The Paleo‐Indians were hunter‐gatherers who lived in small groups of not more than fifty people. They were constantly on the move, following the herds of big game, apparently recognizing the rights of other bands to hunting grounds. These early native people developed a fluted stone point for spears that made their hunting more efficient. Evidence of such fluted points has surfaced throughout the Americas.

Life on the North American continent. Anthropologists have found an astonishing variety of culture and language groups among the native peoples of North America. Tribes living in close proximity might have spoken totally unrelated languages, while tribes living hundreds of miles from each other might have shared similar languages. Regions in which a population shares a similar lifestyle based on environmental conditions are known as culture areas. Although North America can be divided into many such regions, the most significant are the Southwest, Great Plains, and Eastern Woodlands.

The Southwest. Following the climate changes after the end of the last ice age (about ten thousand years ago), agriculture gradually developed in North America. The native peoples of central Mexico began planting maize, beans, and squash around 5000 B.C., and the cultivation of these crops slowly spread northward. In the desert Southwest, the Hohokam culture (southern Arizona) constructed an elaborate network of irrigation canals to water their fields. Farming meant a settled life, and the Hohokam lived in permanent villages with as many as several hundred residents. The villages served as economic, religious, and political centers.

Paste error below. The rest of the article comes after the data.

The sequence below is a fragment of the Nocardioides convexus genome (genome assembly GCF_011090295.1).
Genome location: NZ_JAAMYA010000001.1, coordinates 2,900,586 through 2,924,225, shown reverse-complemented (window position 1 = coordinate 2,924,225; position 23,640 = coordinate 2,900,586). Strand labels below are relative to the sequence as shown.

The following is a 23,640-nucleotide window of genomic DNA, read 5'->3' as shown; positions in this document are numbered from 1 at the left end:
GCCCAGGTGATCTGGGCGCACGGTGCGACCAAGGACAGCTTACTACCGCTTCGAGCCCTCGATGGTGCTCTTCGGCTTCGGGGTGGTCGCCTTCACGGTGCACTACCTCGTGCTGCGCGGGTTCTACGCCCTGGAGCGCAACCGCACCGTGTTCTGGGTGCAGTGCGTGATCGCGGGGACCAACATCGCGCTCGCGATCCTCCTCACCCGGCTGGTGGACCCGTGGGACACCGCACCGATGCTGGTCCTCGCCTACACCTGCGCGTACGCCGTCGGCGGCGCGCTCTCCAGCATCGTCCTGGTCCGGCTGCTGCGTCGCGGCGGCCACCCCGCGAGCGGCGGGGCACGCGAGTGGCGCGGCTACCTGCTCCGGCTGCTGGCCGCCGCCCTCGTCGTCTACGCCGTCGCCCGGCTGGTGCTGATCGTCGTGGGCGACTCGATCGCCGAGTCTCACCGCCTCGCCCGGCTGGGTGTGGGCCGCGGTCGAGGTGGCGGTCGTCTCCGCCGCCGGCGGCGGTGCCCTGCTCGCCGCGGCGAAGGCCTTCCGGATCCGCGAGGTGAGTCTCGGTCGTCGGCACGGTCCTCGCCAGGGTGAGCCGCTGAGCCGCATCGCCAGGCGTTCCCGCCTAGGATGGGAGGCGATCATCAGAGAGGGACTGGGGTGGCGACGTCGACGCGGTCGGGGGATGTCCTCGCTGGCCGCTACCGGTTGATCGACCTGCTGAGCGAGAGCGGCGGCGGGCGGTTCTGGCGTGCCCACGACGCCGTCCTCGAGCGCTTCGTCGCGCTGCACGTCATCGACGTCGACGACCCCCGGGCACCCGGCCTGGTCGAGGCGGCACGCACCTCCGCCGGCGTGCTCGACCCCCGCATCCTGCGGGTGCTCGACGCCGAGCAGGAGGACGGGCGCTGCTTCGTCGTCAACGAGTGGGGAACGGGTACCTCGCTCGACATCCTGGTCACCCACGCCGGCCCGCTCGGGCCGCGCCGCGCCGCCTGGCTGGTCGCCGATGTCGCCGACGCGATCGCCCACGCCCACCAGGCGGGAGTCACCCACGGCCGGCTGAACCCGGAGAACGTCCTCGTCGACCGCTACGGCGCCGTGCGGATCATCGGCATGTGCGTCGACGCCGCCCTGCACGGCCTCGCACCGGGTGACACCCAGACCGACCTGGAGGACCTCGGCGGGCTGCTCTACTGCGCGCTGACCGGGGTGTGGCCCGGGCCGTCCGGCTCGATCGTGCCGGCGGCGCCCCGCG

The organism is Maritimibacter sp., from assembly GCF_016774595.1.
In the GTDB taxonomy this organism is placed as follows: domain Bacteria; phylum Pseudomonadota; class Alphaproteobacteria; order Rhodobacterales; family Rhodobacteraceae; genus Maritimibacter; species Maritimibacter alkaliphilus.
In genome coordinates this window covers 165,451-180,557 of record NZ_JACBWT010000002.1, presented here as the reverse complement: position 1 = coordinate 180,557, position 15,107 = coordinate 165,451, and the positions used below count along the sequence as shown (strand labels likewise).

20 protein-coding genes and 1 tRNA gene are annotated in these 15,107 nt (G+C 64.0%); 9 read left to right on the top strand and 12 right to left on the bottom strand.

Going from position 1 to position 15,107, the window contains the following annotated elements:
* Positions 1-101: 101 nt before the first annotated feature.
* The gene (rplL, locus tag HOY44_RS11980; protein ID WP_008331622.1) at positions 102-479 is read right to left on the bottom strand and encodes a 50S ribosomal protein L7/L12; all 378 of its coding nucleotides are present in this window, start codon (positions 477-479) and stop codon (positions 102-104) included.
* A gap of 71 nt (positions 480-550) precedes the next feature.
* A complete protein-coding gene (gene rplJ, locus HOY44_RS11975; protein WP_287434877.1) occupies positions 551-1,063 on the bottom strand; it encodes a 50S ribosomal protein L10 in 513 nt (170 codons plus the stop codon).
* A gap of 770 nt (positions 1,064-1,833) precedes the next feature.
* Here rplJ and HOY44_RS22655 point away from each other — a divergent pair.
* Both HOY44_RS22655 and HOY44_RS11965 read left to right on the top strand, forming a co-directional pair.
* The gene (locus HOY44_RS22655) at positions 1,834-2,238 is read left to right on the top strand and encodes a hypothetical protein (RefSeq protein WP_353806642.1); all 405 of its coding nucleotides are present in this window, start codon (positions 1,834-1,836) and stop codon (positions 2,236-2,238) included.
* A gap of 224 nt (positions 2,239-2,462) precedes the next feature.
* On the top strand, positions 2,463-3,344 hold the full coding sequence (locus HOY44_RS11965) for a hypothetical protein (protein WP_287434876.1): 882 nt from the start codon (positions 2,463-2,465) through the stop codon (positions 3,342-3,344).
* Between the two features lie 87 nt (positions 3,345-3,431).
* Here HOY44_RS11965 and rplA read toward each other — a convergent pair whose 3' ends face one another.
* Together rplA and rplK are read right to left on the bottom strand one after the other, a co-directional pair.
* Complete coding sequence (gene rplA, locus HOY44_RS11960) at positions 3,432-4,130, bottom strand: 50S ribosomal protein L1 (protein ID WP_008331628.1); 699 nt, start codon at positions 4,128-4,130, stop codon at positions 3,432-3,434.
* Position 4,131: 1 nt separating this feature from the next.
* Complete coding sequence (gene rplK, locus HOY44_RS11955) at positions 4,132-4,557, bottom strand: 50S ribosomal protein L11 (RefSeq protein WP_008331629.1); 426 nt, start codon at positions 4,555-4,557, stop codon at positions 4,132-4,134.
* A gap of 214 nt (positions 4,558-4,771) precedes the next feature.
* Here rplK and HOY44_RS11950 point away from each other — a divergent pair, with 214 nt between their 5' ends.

East of the Hohokam, the Anasazi lived where the states of New Mexico, Arizona, Colorado, and Utah meet at the Four Corners. The Anasazi built permanent homes and developed villages with as many as fifteen hundred people. At the high point of Anasazi culture, Chaco Canyon in northwestern New Mexico had twelve villages sustaining some fifteen thousand people, with straight roads connecting outlying settlements. Both the Hohokam and Anasazi established trade connections with tribes in what would become Mexico and California.

A major and dramatic change affected the Hohokam and Anasazi societies in the twelfth and thirteenth centuries, however. At that time, a prolonged drought drastically reduced the water supply in the region. The area could no longer provide for a large population, and the villages were abandoned as the people left in search of more hospitable areas, many settling along the upper Rio Grande and establishing the pueblos that continue to this day.